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http://dx.doi.org/10.1016/j.dci.2020.103873DOI Listing
http://www.ncbi.nlm.nih.gov/pmc/articles/PMC7708420PMC
February 2021

Atlantic salmon kidney (ASK) cells are an effective model to characterise interferon (IFN) and IFN-induced gene expression following salmonid alphavirus infection.

Fish Shellfish Immunol 2020 Nov 29;106:792-795. Epub 2020 Aug 29.

Dept Microbiology & Immunology, University of Maryland School of Medicine, Institute of Marine & Environmental Technology, Baltimore, USA. Electronic address:

Salmonid alphavirus (SAV), the causative agent of pancreas disease, is a serious pathogen of farmed Atlantic salmon (Salmo salar) and rainbow trout (Oncorhynchus mykiss). Given the economic impact of SAV outbreaks, much effort is focussed upon understanding the fish immune response following infection and the exploitation of this knowledge to reduce disease impact. Herein we examine the utility of the long-term Atlantic salmon kidney (ASK) cell line as a tool to study antiviral responses upon infection with SAV. Following infection with SAV subtype 1 (isolate V4640) we examined the kinetics and magnitude of induction of IFNa, IFN-regulatory factor (IRF) genes IRF1, IRF3, and IRF7b, as well as the antiviral effector Mx by RT-qPCR. SAV-1 non-structural protein (nsp1) transcript levels increased continuously over the experimental period, indicating viral replication, but cytopathic effect (CPE) was not observed. All the immune genes studied showed an increase in transcript levels over the 96-h study period following SAV infection, with strongest induction of Mx. Our data confirm that ASK cells are a suitable model to study the virus-associated immune responses of salmonids and may be a useful tool when assaying the effectiveness of potential prophylactic or antiviral treatments.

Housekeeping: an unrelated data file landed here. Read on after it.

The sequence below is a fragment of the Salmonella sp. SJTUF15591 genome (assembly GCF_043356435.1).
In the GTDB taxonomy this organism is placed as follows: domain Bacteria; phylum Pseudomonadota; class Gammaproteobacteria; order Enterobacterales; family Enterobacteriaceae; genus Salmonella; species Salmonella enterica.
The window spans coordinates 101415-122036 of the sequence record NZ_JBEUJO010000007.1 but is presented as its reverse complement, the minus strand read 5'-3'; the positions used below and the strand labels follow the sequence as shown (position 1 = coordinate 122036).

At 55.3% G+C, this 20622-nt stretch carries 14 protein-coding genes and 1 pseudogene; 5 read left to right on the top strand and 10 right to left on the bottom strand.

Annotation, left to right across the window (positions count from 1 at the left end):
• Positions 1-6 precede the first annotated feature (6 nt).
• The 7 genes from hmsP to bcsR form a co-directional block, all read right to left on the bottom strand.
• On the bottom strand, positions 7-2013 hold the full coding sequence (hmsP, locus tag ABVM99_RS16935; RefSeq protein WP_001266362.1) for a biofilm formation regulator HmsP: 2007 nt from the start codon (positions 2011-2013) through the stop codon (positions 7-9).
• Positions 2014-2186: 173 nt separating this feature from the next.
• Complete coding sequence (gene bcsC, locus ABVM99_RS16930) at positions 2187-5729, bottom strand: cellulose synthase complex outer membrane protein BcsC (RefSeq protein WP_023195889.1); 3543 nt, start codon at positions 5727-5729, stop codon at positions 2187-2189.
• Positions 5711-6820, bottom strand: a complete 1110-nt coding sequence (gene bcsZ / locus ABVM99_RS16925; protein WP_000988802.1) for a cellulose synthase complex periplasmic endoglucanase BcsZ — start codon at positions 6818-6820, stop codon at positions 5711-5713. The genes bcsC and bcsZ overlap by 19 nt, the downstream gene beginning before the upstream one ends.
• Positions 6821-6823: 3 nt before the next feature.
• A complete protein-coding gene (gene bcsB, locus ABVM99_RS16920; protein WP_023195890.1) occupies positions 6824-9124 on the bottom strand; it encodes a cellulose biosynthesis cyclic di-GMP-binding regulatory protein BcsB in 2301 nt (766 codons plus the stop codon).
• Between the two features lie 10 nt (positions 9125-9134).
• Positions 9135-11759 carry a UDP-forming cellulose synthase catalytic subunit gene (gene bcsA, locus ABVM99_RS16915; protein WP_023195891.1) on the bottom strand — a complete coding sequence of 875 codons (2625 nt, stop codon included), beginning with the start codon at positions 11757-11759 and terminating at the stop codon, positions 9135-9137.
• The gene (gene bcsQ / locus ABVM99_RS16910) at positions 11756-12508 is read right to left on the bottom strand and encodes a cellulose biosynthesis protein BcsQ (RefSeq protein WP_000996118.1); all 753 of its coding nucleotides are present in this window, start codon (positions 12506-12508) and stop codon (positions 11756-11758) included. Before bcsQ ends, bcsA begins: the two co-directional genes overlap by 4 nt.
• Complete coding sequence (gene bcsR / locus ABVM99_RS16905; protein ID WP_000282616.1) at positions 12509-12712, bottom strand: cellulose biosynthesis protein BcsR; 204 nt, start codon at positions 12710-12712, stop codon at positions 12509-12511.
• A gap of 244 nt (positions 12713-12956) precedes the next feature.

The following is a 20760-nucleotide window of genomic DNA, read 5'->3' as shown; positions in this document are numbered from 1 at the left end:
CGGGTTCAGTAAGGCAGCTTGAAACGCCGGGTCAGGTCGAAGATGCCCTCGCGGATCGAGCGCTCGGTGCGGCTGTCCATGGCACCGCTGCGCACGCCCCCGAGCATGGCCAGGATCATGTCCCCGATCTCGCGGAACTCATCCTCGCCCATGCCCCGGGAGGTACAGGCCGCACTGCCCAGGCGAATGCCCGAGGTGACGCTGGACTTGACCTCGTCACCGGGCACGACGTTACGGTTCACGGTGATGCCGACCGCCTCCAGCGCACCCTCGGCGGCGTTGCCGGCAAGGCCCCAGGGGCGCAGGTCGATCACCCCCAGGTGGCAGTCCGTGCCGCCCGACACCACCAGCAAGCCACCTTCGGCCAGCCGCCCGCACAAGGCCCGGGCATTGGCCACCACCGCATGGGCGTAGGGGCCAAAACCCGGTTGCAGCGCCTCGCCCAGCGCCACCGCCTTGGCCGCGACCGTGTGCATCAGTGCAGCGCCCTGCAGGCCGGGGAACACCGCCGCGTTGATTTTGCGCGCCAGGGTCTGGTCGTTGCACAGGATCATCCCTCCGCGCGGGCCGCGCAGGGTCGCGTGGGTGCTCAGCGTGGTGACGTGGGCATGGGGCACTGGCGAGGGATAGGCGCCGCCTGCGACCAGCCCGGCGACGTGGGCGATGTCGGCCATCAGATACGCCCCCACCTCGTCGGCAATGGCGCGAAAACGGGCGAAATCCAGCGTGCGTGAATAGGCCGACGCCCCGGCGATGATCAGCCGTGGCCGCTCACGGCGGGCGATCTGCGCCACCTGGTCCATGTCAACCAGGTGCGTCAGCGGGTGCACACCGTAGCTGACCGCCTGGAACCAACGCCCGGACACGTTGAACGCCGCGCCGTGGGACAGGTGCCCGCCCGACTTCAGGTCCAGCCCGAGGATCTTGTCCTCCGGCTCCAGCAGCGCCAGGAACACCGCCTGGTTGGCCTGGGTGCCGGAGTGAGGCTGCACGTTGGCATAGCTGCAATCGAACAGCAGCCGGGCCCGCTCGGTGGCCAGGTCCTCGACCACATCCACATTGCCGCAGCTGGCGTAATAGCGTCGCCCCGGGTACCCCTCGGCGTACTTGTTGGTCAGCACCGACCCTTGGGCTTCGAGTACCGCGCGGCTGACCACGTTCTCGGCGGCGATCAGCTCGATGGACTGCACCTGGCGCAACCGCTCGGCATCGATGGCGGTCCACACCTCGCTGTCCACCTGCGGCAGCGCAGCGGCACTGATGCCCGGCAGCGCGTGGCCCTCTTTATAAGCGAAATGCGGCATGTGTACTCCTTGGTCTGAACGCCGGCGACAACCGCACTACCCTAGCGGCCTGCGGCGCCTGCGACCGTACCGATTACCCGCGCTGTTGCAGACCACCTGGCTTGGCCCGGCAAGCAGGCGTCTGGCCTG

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http://dx.doi.org/10.1016/j.fsi.2020.08.043DOI Listing
November 2020

Proof of long-term immunological memory in cartilaginous fishes.

Dev Comp Immunol 2020 07 9;108:103674. Epub 2020 Mar 9.

Department of Microbiology and Immunology, University of Maryland School of Medicine, Baltimore, MD, USA; Institute of Marine and Environmental Technology, Baltimore, MD, USA. Electronic address:

Immunological memory provides long-term protection against pathogen re-infection and is the foundation for successful vaccination. We have previously shown an antigen-specific recall response in nurse sharks almost one year after primary exposure. Herein, we extend the time between prime and successful recall to >8 years, the longest period for which immunological memory has been shown in any non-mammalian vertebrate. We confirm that antigen binding is mediated by monomeric IgM and IgNAR, but not pentameric IgM, in both the primary and recall phases. Our inability to find target-binding clones in recombinant VNAR expression libraries suggests that, at least in this instance, antigen-specific memory cells comprise a small fraction of the IgNAR-positive B cells in epigonal and spleen. Further, that the few memory cells present can generate a robust antigen-specific IgNAR titer following re-stimulation. Our results continue to challenge the long-held, but erroneous, belief that the shark adaptive immune system is 'primitive' when compared to that of mammals.
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http://dx.doi.org/10.1016/j.dci.2020.103674DOI Listing
http://www.ncbi.nlm.nih.gov/pmc/articles/PMC7164379PMC
July 2020

Ocular torticollis: A tilt in perspective.

Aust J Gen Pract 2019 08;48(8):520-522

BBioMed, medical student, University of Melbourne, Vic.

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http://dx.doi.org/10.31128/AJGP-08-18-4671DOI Listing